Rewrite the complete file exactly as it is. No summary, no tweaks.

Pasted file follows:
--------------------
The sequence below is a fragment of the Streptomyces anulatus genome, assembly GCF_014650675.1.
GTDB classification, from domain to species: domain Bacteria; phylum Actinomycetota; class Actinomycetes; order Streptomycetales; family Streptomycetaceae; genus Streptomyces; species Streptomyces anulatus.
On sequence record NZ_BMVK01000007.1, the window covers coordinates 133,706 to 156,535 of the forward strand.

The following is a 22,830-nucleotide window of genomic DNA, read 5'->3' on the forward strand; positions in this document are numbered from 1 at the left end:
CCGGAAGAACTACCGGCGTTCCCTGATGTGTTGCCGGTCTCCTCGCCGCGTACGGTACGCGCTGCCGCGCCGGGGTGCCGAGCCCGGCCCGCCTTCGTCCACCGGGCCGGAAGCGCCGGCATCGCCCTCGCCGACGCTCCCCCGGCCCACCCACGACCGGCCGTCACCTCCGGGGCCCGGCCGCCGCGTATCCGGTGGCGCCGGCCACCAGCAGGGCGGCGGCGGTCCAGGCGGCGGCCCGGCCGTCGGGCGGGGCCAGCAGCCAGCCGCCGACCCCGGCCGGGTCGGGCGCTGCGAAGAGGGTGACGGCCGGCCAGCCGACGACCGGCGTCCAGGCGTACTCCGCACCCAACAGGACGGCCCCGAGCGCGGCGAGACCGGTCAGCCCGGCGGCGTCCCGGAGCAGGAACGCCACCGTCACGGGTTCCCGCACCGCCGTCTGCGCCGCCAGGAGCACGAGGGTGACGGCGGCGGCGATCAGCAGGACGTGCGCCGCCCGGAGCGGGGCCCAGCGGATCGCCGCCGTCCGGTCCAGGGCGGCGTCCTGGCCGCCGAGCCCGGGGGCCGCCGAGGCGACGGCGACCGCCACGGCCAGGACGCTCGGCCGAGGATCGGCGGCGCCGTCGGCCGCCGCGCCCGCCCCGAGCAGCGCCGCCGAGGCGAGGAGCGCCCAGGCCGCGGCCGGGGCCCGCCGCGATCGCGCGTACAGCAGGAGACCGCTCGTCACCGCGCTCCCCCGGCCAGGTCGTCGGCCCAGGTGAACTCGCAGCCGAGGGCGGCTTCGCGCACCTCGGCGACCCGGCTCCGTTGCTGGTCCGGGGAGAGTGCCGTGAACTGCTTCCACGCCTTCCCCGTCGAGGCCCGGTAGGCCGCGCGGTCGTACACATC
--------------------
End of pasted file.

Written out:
The sequence below is a fragment of the Streptomyces anulatus genome, assembly GCF_014650675.1.
GTDB classification, from domain to species: domain Bacteria; phylum Actinomycetota; class Actinomycetes; order Streptomycetales; family Streptomycetaceae; genus Streptomyces; species Streptomyces anulatus.
On sequence record NZ_BMVK01000007.1, the window covers coordinates 133,706 to 156,535 of the forward strand.

The following is a 22,830-nucleotide window of genomic DNA, read 5'->3' on the forward strand; positions in this document are numbered from 1 at the left end:
CCGGAAGAACTACCGGCGTTCCCTGATGTGTTGCCGGTCTCCTCGCCGCGTACGGTACGCGCTGCCGCGCCGGGGTGCCGAGCCCGGCCCGCCTTCGTCCACCGGGCCGGAAGCGCCGGCATCGCCCTCGCCGACGCTCCCCCGGCCCACCCACGACCGGCCGTCACCTCCGGGGCCCGGCCGCCGCGTATCCGGTGGCGCCGGCCACCAGCAGGGCGGCGGCGGTCCAGGCGGCGGCCCGGCCGTCGGGCGGGGCCAGCAGCCAGCCGCCGACCCCGGCCGGGTCGGGCGCTGCGAAGAGGGTGACGGCCGGCCAGCCGACGACCGGCGTCCAGGCGTACTCCGCACCCAACAGGACGGCCCCGAGCGCGGCGAGACCGGTCAGCCCGGCGGCGTCCCGGAGCAGGAACGCCACCGTCACGGGTTCCCGCACCGCCGTCTGCGCCGCCAGGAGCACGAGGGTGACGGCGGCGGCGATCAGCAGGACGTGCGCCGCCCGGAGCGGGGCCCAGCGGATCGCCGCCGTCCGGTCCAGGGCGGCGTCCTGGCCGCCGAGCCCGGGGGCCGCCGAGGCGACGGCGACCGCCACGGCCAGGACGCTCGGCCGAGGATCGGCGGCGCCGTCGGCCGCCGCGCCCGCCCCGAGCAGCGCCGCCGAGGCGAGGAGCGCCCAGGCCGCGGCCGGGGCCCGCCGCGATCGCGCGTACAGCAGGAGACCGCTCGTCACCGCGCTCCCCCGGCCAGGTCGTCGGCCCAGGTGAACTCGCAGCCGAGGGCGGCTTCGCGCACCTCGGCGACCCGGCTCCGTTGCTGGTCCGGGGAGAGTGCCGTGAACTGCTTCCACGCCTTCCCCGTCGAGGCCCGGTAGGCCGCGCGGTCGTACACATC